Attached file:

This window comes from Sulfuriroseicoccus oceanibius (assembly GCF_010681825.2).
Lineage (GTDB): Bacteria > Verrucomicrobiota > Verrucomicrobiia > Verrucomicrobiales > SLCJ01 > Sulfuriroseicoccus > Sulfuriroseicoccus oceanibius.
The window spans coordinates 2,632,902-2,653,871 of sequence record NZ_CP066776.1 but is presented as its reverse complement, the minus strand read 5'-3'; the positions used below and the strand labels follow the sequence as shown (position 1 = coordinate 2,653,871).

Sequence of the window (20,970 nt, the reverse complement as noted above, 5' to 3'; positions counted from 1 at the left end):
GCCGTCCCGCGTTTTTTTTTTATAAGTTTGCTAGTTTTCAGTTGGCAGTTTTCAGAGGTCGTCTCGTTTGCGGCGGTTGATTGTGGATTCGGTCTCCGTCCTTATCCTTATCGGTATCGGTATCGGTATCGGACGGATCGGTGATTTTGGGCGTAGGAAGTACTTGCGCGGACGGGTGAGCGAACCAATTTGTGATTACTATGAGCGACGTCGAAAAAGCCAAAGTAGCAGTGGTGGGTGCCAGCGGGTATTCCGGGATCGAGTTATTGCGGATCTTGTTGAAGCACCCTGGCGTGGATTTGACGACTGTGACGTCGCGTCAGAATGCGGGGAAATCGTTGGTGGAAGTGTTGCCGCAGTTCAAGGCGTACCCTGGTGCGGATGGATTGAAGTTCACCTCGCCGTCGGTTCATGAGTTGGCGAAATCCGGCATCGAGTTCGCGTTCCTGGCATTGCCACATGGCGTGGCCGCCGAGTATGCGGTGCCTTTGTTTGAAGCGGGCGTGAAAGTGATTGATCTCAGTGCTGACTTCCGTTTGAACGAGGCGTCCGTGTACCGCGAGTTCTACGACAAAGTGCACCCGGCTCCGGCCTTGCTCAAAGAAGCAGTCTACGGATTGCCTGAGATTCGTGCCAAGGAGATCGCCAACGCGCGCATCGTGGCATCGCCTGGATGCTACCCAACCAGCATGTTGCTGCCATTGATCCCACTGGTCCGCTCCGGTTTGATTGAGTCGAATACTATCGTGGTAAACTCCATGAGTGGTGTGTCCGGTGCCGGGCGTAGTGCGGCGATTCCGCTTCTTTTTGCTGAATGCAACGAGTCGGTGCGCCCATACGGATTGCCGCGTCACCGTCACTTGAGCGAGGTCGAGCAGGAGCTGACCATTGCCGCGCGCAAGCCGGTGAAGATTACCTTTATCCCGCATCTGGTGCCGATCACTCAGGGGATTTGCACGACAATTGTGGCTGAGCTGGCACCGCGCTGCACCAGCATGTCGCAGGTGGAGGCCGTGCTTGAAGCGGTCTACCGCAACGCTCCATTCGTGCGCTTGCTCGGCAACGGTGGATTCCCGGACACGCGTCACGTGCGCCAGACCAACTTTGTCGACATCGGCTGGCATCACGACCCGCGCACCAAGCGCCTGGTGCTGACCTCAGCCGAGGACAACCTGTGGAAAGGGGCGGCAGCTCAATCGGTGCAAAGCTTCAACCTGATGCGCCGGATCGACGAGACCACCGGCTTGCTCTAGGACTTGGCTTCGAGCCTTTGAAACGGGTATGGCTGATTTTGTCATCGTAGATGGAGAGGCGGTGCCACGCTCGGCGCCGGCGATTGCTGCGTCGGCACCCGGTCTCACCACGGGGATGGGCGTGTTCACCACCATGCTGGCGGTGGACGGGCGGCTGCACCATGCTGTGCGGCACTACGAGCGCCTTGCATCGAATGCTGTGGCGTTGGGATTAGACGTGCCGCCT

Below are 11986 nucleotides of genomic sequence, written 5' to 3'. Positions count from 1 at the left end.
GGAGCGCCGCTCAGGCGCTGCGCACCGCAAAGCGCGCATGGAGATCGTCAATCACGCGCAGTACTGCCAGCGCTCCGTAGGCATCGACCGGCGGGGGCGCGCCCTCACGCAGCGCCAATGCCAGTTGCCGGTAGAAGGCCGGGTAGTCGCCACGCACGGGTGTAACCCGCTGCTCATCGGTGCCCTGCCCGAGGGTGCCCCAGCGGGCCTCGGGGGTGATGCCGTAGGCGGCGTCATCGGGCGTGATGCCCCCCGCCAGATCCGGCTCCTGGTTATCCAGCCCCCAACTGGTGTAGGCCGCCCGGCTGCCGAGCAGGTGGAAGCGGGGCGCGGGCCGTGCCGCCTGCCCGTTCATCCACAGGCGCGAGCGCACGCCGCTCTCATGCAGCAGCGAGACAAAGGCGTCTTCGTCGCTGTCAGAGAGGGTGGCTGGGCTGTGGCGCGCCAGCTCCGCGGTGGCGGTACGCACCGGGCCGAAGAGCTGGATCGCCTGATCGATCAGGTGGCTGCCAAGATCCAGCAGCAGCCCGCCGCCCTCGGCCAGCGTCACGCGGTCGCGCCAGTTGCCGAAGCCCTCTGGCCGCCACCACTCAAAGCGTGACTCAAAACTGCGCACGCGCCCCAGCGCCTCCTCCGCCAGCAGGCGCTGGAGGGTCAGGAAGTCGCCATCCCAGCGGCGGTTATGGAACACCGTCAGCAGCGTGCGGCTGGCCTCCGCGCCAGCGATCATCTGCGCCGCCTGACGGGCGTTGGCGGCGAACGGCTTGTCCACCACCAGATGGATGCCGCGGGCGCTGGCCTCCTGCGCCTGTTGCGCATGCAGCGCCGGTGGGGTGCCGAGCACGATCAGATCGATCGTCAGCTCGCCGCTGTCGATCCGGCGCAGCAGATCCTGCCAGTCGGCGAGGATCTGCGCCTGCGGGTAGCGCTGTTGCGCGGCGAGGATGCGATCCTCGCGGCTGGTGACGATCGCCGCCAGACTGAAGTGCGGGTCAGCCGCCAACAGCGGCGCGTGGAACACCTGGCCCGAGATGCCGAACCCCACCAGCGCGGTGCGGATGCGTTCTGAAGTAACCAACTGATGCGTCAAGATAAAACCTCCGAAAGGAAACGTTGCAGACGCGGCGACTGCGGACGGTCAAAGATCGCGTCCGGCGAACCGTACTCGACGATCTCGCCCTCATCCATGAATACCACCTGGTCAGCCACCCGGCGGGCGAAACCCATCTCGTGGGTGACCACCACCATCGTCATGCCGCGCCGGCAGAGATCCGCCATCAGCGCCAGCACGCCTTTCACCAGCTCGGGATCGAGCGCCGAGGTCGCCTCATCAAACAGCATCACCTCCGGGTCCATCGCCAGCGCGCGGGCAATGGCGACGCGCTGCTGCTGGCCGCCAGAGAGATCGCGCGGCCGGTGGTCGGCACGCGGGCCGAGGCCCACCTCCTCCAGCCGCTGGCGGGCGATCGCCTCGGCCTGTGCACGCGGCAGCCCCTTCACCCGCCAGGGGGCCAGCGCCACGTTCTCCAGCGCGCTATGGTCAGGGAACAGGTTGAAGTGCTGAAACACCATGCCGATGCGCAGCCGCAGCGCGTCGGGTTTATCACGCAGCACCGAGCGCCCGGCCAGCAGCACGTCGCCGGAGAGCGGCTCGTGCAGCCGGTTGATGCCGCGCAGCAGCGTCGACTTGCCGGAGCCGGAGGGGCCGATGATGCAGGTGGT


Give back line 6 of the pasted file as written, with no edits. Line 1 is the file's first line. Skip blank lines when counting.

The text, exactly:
Below are 11986 nucleotides of genomic sequence, written 5' to 3'. Positions count from 1 at the left end.